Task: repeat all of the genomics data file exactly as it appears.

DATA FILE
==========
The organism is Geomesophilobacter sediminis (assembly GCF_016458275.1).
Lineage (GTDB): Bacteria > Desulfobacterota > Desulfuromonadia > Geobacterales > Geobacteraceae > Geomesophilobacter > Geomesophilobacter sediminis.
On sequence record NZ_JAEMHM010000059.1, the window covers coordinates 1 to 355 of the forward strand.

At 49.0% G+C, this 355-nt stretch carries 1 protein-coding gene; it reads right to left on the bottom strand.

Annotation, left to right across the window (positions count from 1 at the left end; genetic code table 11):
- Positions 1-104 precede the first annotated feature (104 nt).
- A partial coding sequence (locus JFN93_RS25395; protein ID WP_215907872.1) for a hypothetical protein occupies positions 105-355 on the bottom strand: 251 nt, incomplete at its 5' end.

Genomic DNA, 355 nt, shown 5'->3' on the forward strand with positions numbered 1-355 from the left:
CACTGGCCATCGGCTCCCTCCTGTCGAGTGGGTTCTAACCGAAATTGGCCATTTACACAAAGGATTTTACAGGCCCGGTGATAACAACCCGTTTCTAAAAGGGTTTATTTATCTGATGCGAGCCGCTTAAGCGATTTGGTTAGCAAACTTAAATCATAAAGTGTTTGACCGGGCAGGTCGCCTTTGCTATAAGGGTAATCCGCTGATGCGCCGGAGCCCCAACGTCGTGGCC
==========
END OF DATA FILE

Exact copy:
The organism is Geomesophilobacter sediminis (assembly GCF_016458275.1).
Lineage (GTDB): Bacteria > Desulfobacterota > Desulfuromonadia > Geobacterales > Geobacteraceae > Geomesophilobacter > Geomesophilobacter sediminis.
On sequence record NZ_JAEMHM010000059.1, the window covers coordinates 1 to 355 of the forward strand.

At 49.0% G+C, this 355-nt stretch carries 1 protein-coding gene; it reads right to left on the bottom strand.

Annotation, left to right across the window (positions count from 1 at the left end; genetic code table 11):
- Positions 1-104 precede the first annotated feature (104 nt).
- A partial coding sequence (locus JFN93_RS25395; protein ID WP_215907872.1) for a hypothetical protein occupies positions 105-355 on the bottom strand: 251 nt, incomplete at its 5' end.

Genomic DNA, 355 nt, shown 5'->3' on the forward strand with positions numbered 1-355 from the left:
CACTGGCCATCGGCTCCCTCCTGTCGAGTGGGTTCTAACCGAAATTGGCCATTTACACAAAGGATTTTACAGGCCCGGTGATAACAACCCGTTTCTAAAAGGGTTTATTTATCTGATGCGAGCCGCTTAAGCGATTTGGTTAGCAAACTTAAATCATAAAGTGTTTGACCGGGCAGGTCGCCTTTGCTATAAGGGTAATCCGCTGATGCGCCGGAGCCCCAACGTCGTGGCC